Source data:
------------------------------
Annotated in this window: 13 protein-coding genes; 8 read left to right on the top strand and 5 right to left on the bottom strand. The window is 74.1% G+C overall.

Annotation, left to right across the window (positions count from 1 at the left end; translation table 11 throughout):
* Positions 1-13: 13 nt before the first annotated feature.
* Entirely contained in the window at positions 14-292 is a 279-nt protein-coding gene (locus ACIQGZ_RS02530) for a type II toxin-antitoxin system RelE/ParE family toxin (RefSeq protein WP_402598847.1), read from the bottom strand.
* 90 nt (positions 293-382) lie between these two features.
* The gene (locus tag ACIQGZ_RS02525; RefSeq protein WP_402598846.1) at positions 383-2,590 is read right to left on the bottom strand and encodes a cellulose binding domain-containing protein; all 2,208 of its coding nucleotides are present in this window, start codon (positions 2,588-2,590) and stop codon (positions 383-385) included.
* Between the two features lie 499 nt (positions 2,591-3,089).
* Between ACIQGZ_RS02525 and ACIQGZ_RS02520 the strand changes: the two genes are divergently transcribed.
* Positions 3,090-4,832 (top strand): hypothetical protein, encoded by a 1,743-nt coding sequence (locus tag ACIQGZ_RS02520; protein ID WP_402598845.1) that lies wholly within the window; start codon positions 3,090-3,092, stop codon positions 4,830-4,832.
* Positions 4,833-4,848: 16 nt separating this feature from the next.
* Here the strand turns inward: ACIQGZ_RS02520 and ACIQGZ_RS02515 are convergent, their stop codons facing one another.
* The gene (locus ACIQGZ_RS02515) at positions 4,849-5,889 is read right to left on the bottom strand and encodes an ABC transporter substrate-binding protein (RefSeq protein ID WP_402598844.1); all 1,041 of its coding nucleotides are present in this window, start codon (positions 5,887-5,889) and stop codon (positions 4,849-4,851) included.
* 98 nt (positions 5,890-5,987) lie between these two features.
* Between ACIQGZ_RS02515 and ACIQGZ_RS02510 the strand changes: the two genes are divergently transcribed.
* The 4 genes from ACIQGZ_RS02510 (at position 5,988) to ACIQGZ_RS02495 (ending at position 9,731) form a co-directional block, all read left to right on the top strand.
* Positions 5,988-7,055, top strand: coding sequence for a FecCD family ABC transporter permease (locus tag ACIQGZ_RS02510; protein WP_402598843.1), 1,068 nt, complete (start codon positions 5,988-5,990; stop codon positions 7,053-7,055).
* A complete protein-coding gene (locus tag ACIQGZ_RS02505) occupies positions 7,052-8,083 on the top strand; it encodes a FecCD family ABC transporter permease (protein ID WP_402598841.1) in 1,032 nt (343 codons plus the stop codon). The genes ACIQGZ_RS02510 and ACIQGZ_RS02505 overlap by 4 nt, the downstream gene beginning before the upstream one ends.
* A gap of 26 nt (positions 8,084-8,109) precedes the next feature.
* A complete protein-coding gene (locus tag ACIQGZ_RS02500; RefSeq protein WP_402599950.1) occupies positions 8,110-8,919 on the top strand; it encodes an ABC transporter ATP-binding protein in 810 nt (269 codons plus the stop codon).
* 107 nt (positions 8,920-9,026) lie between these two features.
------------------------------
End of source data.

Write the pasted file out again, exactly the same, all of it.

Annotated in this window: 13 protein-coding genes; 8 read left to right on the top strand and 5 right to left on the bottom strand. The window is 74.1% G+C overall.

Annotation, left to right across the window (positions count from 1 at the left end; translation table 11 throughout):
* Positions 1-13: 13 nt before the first annotated feature.
* Entirely contained in the window at positions 14-292 is a 279-nt protein-coding gene (locus ACIQGZ_RS02530) for a type II toxin-antitoxin system RelE/ParE family toxin (RefSeq protein WP_402598847.1), read from the bottom strand.
* 90 nt (positions 293-382) lie between these two features.
* The gene (locus tag ACIQGZ_RS02525; RefSeq protein WP_402598846.1) at positions 383-2,590 is read right to left on the bottom strand and encodes a cellulose binding domain-containing protein; all 2,208 of its coding nucleotides are present in this window, start codon (positions 2,588-2,590) and stop codon (positions 383-385) included.
* Between the two features lie 499 nt (positions 2,591-3,089).
* Between ACIQGZ_RS02525 and ACIQGZ_RS02520 the strand changes: the two genes are divergently transcribed.
* Positions 3,090-4,832 (top strand): hypothetical protein, encoded by a 1,743-nt coding sequence (locus tag ACIQGZ_RS02520; protein ID WP_402598845.1) that lies wholly within the window; start codon positions 3,090-3,092, stop codon positions 4,830-4,832.
* Positions 4,833-4,848: 16 nt separating this feature from the next.
* Here the strand turns inward: ACIQGZ_RS02520 and ACIQGZ_RS02515 are convergent, their stop codons facing one another.
* The gene (locus ACIQGZ_RS02515) at positions 4,849-5,889 is read right to left on the bottom strand and encodes an ABC transporter substrate-binding protein (RefSeq protein ID WP_402598844.1); all 1,041 of its coding nucleotides are present in this window, start codon (positions 5,887-5,889) and stop codon (positions 4,849-4,851) included.
* 98 nt (positions 5,890-5,987) lie between these two features.
* Between ACIQGZ_RS02515 and ACIQGZ_RS02510 the strand changes: the two genes are divergently transcribed.
* The 4 genes from ACIQGZ_RS02510 (at position 5,988) to ACIQGZ_RS02495 (ending at position 9,731) form a co-directional block, all read left to right on the top strand.
* Positions 5,988-7,055, top strand: coding sequence for a FecCD family ABC transporter permease (locus tag ACIQGZ_RS02510; protein WP_402598843.1), 1,068 nt, complete (start codon positions 5,988-5,990; stop codon positions 7,053-7,055).
* A complete protein-coding gene (locus tag ACIQGZ_RS02505) occupies positions 7,052-8,083 on the top strand; it encodes a FecCD family ABC transporter permease (protein ID WP_402598841.1) in 1,032 nt (343 codons plus the stop codon). The genes ACIQGZ_RS02510 and ACIQGZ_RS02505 overlap by 4 nt, the downstream gene beginning before the upstream one ends.
* A gap of 26 nt (positions 8,084-8,109) precedes the next feature.
* A complete protein-coding gene (locus tag ACIQGZ_RS02500; RefSeq protein WP_402599950.1) occupies positions 8,110-8,919 on the top strand; it encodes an ABC transporter ATP-binding protein in 810 nt (269 codons plus the stop codon).
* 107 nt (positions 8,920-9,026) lie between these two features.